Roger Clemens was a hard-working, disciplined athlete who transformed himself from a pudgy kid into one of baseball’s premiere pitchers and never would have turned to performance-enhancing drugs, his lead lawyer said Tuesday.
“Using steroids and taking the cheap way out was a total anathema to everything he stood for,” said Rusty Hardin, who is defending Clemens on charges that he lied to Congress when he denied using steroids, during the defense team’s opening statement.
“We’re here because he dared to say, ‘I did not do it,’” Hardin said. “He said it with every breath he’s had for the last four years.”
The defense team quickly tried to undermine the government’s key witness, Brian McNamee, a former strength coach who testified before Congress that he injected Clemens with the banned substances on several occasions.
Hardin portrayed McNamee as an unreliable opportunist who sought to profit from the downfall of the all-star pitcher, who played for the Boston Red Sox and the New York Yankees among other teams.
He showed jurors a photo of McNamee before he appeared at the 2008 House hearing, wearing a tie with an advertisement for his company, and the cover of an autographical book McNamee hoped to sell.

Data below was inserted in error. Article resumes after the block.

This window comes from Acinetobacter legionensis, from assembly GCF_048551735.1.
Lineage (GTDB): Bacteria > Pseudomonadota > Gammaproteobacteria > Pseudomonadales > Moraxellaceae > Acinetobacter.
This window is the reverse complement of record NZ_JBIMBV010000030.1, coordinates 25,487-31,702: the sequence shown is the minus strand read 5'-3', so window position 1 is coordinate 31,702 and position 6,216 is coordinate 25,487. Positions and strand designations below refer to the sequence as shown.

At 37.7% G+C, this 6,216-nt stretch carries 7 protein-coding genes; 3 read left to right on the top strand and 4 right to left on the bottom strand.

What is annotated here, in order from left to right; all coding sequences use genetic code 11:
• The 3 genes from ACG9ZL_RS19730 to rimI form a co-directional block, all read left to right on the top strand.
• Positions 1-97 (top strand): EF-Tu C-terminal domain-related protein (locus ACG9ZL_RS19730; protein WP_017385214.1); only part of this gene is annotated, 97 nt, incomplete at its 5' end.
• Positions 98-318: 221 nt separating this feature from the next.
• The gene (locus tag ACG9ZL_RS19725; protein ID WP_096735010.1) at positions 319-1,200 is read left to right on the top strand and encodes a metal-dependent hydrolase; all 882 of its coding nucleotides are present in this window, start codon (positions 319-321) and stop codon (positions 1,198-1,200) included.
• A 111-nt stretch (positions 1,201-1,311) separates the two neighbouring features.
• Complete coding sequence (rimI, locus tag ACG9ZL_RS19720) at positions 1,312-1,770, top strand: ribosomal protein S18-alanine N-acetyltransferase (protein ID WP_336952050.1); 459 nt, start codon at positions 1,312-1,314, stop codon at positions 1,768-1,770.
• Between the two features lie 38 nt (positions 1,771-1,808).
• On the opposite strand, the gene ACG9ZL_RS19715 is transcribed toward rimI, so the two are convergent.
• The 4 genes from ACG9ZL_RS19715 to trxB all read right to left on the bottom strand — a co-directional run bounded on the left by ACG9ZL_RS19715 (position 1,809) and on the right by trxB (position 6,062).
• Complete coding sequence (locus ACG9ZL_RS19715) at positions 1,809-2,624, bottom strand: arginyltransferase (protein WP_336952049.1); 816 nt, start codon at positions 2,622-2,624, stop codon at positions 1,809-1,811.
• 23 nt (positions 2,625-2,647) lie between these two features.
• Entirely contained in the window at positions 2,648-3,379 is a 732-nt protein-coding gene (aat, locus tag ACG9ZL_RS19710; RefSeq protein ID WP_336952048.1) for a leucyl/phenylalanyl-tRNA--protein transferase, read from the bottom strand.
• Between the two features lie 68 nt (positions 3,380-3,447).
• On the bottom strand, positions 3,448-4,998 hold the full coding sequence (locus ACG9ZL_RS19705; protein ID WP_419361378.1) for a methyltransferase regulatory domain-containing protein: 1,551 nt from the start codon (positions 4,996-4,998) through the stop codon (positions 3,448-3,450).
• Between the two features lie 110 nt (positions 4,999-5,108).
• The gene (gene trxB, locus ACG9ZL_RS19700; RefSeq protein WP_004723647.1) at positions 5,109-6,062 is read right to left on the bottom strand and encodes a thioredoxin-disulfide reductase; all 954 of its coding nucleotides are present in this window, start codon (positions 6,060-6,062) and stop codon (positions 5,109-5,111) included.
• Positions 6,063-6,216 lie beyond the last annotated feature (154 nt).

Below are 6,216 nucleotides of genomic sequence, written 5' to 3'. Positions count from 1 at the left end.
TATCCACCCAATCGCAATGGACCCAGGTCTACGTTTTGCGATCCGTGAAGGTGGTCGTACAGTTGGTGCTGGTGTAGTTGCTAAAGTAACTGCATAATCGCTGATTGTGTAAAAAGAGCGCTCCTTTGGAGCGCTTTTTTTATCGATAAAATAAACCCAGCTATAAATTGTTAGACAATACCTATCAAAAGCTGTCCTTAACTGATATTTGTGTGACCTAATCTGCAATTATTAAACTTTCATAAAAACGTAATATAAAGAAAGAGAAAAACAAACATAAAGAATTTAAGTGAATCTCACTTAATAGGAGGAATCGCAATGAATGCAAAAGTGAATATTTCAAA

In a map displayed in the courtroom, Hardin also said federal prosecutors had been unable to corroborate McNamee’s story despite hundreds of interviews by hundreds of law enforcement officials at 79 locations. McNamee has admitted to lying to authorities in an earlier criminal investigation.
The trial, Hardin said, would be a “tale of two men” that pits the word of Clemens against the word of McNamee.
Assistant U.S. Attorney Steven Durham said in his opening statement Monday that Clemens took steroids to prolong his career, and then lied about it to protect his reputation. Clemens faces up to 30 years in prison on charges of perjury, making false statements and obstruction of Congress.
During the course of Clemens’s 24-year career, his lawyer said Tuesday that the pitcher performed consistently before he met McNamee and after the period in which McNamee has said he was no longer injecting Clemens with steroids. Clemens won his first Cy Young award in 1986, and his seventh in 2004.
“If Roger Clemens supposedly took steroids to prolong his career, why in the world would he stop the last six years of his career?” Hardin said.
Hardin also sought to poke holes in evidence federal prosecutors showed jurors, including photos of a needle and cotton balls that Durham said contained Clemens’ DNA and traces of steroids.
McNamee saved those items, Hardin said, inside a used Miller Lite can that he kept in his basement. Experts for the defense team, Hardin said, would testify that McNamee could have manipulated the evidence.
Hardin showed jurors a photo of the crumpled beer can, surrounded by gauze, needles and cotton balls, and called the items “the most mixed up hodgepodge of garbage you could ever imagine. It is ludicrous to ever try to suggest that this is evidence of anything in a criminal case.”